“The Waterpod is a sustainable, sculptural art and technology habitat, with 4 artists living on and off it, generating food, water, and power in a contained and self-sufficient environment,” and now it’s here in Brooklyn Heights through August 17th on Pier 5. It’s open to the public on Fridays from 3-7 pm and on Saturdays and Sundays from 11 am to 7 pm. Just walk down Joralemon Street to the very end, make a left on Furman and follow the signs.
I did on Saturday night for their benefit party. At first, approaching the pier as the sun was setting, it was all greys and blues, the area desolate with barbed wire. As I got closer, I caught a glimpse of the white dome bobbing against the Hudson River. I walked the gangplank onto the barge and noticed first of all a profusion of greenery, a miniature garden to my immediate right. I felt dizzy. Why? Then I remembered: I was on a boat and it was rocking. Then I saw a chicken coop.
The air down here was devoid of humidity, and it reminded of the days of the Floating Pool; the vast expanse of space, of water and the skyline of downtown Manhattan. All around the edges of the barge are more gardens, some hydroponic, called window farms— suspended in the air. On the right side of the barge are the living quarters. One room looked particularly inviting; a loft bed, a small window to glimpse the stars and the bright ribbon of traffic on the BQE. At the far end of the boat, the galley, people were grilling fish tacos, and serving local beer.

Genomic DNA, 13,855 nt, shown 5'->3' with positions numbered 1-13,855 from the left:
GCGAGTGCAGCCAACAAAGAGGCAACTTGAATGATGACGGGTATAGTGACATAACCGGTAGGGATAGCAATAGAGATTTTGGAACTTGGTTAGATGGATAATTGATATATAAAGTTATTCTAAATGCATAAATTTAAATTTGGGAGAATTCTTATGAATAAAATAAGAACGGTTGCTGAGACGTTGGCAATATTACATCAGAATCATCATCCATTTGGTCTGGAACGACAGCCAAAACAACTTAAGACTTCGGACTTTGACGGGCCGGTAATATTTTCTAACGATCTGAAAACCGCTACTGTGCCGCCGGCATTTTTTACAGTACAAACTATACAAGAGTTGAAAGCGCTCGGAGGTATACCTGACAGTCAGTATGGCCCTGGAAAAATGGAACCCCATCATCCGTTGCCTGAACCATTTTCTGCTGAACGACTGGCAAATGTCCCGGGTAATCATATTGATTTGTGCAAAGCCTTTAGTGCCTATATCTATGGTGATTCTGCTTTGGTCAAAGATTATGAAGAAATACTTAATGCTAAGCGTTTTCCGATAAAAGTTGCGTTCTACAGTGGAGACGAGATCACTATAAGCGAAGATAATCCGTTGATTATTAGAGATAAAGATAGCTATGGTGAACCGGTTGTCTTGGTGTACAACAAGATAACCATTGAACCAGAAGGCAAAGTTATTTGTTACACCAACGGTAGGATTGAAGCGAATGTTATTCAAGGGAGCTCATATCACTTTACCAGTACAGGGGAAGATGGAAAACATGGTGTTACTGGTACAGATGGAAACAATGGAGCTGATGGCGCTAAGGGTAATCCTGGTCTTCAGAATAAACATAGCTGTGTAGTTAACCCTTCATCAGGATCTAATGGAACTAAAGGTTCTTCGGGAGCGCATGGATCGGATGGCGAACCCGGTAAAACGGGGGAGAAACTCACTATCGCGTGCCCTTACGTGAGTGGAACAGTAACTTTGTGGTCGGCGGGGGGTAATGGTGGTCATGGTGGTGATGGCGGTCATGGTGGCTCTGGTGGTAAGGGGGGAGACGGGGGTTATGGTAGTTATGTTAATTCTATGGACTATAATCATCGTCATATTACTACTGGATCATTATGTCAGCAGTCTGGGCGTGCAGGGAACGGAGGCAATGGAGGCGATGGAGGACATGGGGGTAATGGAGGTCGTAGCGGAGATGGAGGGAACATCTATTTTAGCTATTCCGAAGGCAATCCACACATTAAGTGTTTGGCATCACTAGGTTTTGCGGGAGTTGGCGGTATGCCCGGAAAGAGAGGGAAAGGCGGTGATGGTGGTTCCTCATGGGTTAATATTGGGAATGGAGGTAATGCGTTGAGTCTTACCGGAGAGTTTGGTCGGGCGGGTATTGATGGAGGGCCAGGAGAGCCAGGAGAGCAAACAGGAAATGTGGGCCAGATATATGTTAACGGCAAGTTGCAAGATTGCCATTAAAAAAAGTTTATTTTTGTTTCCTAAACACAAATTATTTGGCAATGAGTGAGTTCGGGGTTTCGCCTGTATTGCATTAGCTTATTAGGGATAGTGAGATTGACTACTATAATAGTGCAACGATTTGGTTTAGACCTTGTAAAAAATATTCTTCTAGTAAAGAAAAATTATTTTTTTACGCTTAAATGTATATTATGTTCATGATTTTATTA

I thought of a Japanese garden; a precise arrangement of stones, plants and flowers. I thought of Noah’s Ark for the new millennium. I mentioned this to Mary Mattingly, the green genius, who is the founder and Art Director. She liked the analogy. I asked her, “How long from conception to realization?” She replied, “Three years.” Click on the above link and read her log entries; they are a fascinating record of the creation and journey of the pod, as well as its philosophy. I was particularly impressed that the link marked Manifesto was a long passage from Joyce’s Ulysses.
The Waterpod is both on and off the grid. Electricity doesn’t come from Con Ed, but rather from solar energy and even sometimes a bicycle. Read more on the website for how this happens as well as the process for transforming rain water into drinking water. I began a skeptic. But when I saw a white flag unfurling in the breeze that read: I Remember Earth, I was a convert. And you will be, too. Take your kids, your dogs and parents. All are welcome.